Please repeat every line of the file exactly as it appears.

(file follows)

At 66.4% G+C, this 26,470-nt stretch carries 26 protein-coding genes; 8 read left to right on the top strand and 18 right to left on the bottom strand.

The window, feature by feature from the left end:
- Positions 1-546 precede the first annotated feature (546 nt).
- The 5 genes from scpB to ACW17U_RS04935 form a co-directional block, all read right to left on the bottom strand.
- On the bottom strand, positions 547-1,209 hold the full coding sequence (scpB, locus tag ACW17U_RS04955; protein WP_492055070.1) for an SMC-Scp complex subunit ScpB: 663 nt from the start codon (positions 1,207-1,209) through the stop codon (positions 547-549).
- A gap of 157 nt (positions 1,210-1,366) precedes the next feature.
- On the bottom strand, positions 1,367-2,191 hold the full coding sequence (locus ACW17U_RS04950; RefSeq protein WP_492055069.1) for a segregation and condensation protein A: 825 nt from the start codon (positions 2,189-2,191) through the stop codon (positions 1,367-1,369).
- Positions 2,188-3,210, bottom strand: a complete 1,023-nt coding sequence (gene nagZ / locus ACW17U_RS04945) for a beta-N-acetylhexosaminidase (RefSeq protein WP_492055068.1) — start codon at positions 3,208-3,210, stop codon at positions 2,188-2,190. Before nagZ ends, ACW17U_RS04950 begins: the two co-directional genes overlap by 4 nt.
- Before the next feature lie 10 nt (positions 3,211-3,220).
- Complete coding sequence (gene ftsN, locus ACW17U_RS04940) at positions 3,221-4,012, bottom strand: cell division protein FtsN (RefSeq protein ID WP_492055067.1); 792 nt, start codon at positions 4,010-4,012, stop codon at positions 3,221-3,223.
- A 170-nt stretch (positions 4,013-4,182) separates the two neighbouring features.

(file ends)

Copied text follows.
At 66.4% G+C, this 26,470-nt stretch carries 26 protein-coding genes; 8 read left to right on the top strand and 18 right to left on the bottom strand.

The window, feature by feature from the left end:
- Positions 1-546 precede the first annotated feature (546 nt).
- The 5 genes from scpB to ACW17U_RS04935 form a co-directional block, all read right to left on the bottom strand.
- On the bottom strand, positions 547-1,209 hold the full coding sequence (scpB, locus tag ACW17U_RS04955; protein WP_492055070.1) for an SMC-Scp complex subunit ScpB: 663 nt from the start codon (positions 1,207-1,209) through the stop codon (positions 547-549).
- A gap of 157 nt (positions 1,210-1,366) precedes the next feature.
- On the bottom strand, positions 1,367-2,191 hold the full coding sequence (locus ACW17U_RS04950; RefSeq protein WP_492055069.1) for a segregation and condensation protein A: 825 nt from the start codon (positions 2,189-2,191) through the stop codon (positions 1,367-1,369).
- Positions 2,188-3,210, bottom strand: a complete 1,023-nt coding sequence (gene nagZ / locus ACW17U_RS04945) for a beta-N-acetylhexosaminidase (RefSeq protein WP_492055068.1) — start codon at positions 3,208-3,210, stop codon at positions 2,188-2,190. Before nagZ ends, ACW17U_RS04950 begins: the two co-directional genes overlap by 4 nt.
- Before the next feature lie 10 nt (positions 3,211-3,220).
- Complete coding sequence (gene ftsN, locus ACW17U_RS04940) at positions 3,221-4,012, bottom strand: cell division protein FtsN (RefSeq protein ID WP_492055067.1); 792 nt, start codon at positions 4,010-4,012, stop codon at positions 3,221-3,223.
- A 170-nt stretch (positions 4,013-4,182) separates the two neighbouring features.